How to Retire in Your 20s

retire in your 20s
My book explaining it all

Folks have asked a lot how to retire in your 20s. The first step is to get out of college without owing your first born child to Sallie Mae. I got lucky and got a scholarship to a state school and worked part time while I was going to undergrad, so I started investing when I was 18. I didn’t have a big balance or a trust fund, rather I just would take whatever I made and instead of buying kegs (ok I bought a couple) I’d take it and buy stocks.

I did this the duration of the four years in college, so that when I got out of school rather than starting in the hole I started positive by about the same amount that the average person owes. I was pretty lucky as most of this money got invested post 2008 when the stock market was ridiculously cheap.

When I got my first real job, I kept my lifestyle like it was in college, with only slight upgrades around the edges. I saved about 55% of my total compensation that first year (I’m counting employer retirement contributions), and kept close to that savings rate from 2012 to 2015. During those three years the broad US stock market returned (these numbers are approximate) 16, 33, and 14%. Since my savings was all in the stock market I participated in these gains but not those exact numbers since my portfolio was not 100% Broad US Stock Market. My personal rate of return (IRR) during that period was 15%, as I held half my assets in international stocks, but overweighted small cap and value stocks which helped make up for the allocation to international (stinking Greece!)

I’m going to give close to real numbers here because I want to be credible lest no one believe my story that you can retire in your 20s.  In addition to saving around 55% each of the three years while working, I started out with $40,000 post college (I worked part time, tutored, and got a scholarship that included room, board, and tuition, a very atypical experience). This is approximately how my contributions looked and how they grew.

Year Portfolio Savings Compensation
Post-College $40,000.00 —— ——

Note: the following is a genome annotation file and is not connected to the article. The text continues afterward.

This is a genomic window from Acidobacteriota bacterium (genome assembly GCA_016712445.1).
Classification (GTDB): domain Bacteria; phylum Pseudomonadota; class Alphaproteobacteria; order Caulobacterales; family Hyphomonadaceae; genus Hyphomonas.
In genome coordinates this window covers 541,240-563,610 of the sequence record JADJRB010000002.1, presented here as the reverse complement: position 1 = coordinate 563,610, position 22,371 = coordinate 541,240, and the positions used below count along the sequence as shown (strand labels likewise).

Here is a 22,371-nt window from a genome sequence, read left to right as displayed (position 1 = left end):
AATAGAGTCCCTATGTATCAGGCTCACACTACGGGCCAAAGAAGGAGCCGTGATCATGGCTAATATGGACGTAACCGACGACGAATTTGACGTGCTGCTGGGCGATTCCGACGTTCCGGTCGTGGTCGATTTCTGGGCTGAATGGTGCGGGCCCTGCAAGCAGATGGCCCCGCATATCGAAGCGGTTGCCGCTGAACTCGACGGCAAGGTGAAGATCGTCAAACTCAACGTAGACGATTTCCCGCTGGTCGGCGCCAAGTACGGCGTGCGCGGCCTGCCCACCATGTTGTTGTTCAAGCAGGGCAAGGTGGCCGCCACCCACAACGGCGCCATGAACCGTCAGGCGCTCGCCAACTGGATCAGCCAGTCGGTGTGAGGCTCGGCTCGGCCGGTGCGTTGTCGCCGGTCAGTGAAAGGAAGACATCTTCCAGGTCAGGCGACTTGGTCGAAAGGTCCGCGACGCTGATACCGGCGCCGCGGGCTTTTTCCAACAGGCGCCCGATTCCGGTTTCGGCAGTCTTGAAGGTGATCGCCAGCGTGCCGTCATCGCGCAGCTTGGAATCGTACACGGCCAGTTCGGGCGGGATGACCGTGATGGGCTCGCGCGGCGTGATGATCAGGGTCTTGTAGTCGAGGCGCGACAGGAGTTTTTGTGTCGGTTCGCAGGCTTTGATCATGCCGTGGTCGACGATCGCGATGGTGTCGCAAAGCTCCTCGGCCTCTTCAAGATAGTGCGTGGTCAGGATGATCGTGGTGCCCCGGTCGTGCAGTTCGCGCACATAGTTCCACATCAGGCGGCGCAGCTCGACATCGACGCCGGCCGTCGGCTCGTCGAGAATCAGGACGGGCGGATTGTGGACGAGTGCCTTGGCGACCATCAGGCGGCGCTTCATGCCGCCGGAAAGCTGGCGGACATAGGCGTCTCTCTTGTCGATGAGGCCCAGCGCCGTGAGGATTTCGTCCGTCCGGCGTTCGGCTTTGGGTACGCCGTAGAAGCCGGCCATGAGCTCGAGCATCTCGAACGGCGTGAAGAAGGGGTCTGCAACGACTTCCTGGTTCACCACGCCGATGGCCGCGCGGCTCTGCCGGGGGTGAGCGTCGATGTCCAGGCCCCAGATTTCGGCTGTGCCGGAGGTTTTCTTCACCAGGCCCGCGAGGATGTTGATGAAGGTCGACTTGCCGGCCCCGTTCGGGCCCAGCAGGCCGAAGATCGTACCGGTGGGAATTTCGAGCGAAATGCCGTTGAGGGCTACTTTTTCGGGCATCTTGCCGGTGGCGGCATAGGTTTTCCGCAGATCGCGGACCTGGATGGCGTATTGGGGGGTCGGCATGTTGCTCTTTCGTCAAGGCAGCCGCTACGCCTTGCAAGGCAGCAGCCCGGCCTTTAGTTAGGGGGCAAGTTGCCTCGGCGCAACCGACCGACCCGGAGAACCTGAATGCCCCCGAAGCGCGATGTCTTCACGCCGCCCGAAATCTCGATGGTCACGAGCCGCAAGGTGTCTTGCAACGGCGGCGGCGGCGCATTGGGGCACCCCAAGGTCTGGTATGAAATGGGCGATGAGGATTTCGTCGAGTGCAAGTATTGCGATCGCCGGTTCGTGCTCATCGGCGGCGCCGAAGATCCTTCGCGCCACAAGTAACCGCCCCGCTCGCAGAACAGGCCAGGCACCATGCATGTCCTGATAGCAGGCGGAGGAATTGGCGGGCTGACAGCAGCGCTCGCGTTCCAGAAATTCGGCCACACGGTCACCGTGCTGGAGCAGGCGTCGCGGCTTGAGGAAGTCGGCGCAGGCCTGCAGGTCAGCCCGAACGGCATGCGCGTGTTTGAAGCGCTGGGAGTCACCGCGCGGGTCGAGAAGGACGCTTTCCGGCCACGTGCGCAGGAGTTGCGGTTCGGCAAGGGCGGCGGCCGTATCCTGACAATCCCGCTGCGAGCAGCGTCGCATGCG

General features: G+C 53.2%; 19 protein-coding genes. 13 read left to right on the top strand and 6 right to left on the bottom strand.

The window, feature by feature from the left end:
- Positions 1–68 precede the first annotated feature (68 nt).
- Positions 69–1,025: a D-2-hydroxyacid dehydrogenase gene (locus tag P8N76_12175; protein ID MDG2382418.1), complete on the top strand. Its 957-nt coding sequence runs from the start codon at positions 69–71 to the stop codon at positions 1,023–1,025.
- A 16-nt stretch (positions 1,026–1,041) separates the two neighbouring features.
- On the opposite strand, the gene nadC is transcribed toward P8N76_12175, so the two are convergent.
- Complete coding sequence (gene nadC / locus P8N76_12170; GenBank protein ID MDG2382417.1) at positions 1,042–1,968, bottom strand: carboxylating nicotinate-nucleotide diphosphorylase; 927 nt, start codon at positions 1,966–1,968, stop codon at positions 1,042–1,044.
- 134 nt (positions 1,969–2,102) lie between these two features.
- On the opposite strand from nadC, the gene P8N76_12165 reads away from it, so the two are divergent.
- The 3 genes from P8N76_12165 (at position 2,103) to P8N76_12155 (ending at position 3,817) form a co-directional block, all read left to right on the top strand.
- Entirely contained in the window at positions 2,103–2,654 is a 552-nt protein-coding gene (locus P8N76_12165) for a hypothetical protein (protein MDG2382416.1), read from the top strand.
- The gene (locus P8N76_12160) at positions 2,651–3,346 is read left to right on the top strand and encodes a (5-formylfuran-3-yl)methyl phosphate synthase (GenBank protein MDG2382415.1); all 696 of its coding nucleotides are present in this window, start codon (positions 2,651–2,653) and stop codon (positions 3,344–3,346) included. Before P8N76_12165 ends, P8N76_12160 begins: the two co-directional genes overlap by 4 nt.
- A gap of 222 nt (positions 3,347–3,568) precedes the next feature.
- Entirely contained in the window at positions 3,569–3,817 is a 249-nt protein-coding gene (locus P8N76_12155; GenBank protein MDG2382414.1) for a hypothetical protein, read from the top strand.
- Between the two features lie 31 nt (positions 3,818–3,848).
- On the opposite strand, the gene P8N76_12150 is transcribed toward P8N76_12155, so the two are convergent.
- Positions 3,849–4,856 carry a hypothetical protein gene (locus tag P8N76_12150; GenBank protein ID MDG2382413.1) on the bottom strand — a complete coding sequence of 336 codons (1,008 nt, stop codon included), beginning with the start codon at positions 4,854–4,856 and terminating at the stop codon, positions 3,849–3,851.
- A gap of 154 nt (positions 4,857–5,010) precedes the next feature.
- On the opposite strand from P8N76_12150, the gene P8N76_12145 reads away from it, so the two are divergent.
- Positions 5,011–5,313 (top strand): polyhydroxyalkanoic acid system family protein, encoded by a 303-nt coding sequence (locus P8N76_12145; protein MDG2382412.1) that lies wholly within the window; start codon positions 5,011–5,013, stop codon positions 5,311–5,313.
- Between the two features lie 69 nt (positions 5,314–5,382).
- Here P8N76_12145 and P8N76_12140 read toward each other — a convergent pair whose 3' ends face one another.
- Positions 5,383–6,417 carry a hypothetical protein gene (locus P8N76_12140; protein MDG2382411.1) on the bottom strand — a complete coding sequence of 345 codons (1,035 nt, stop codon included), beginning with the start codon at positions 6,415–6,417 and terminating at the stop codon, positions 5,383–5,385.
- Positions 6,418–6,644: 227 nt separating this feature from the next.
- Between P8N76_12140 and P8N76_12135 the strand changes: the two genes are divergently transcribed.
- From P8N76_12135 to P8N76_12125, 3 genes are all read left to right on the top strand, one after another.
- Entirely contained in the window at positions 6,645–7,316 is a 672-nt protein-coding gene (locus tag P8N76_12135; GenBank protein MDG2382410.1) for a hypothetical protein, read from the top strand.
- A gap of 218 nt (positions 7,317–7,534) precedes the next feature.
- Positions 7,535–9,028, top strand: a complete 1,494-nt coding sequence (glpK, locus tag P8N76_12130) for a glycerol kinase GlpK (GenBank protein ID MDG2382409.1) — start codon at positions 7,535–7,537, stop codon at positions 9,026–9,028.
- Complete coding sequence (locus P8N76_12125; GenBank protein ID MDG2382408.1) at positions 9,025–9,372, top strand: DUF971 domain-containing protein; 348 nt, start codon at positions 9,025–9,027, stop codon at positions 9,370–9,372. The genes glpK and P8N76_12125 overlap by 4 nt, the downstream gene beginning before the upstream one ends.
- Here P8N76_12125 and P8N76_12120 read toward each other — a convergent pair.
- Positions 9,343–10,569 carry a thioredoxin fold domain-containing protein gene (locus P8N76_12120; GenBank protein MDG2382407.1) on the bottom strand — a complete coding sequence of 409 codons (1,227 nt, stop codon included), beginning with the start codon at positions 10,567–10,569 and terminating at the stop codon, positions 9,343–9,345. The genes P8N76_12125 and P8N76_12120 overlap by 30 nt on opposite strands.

July 2012 $64,975.00 $16,500.00 $30,000.00
2013 $115,833.75 $35,750.00 $65,000.00
2014 $180,646.31 $41,250.00 $75,000.00
June 2015 $234,308.26 $23,100.00 $42,000.00

Most financial advisors will tell you that 4% is the safe amount you can draw down in perpetuity without a huge chance of running out of money. If you look at how the big endowments are run, they usually assume 4-5% real returns (meaning after inflation). They are also supposed to exist forever. The way they make such a bold assumption is by having a high amount of money in risky assets and by accepting volatility in their portfolios, so I do the same. I have 100% in stocks in my investment portfolio with a few years expenses in cash to try and avoid tapping my portfolio if the stock market were to crash for a time. I would probably seek to hike the Appalachian Trail or some other low spending activity if that were to happen.

Retire in Your 20s With Income Supplements

Notice that 4% of $234,000 is only about $9300. Most of you will look at that figure and say that that’s not nearly enough to retire for life. In fact, you’d be right. A lot of people in their 70s work part time to supplement retirement income that is similar to this figure. I discovered that I could earn $40 or more an hour while tutoring on the side, so a few hours of that a week and I can meet my bare bones spending needs of about $16,000 a year.

The rest of my time I plan on spending on more exciting endeavors. Some of these might make money. Even so, that’s not my primary need or desire in pursuing them. If I write a book and make money, great. I am focusing on delivering something that I hope makes a difference in people’s lives. Not something that sells the best.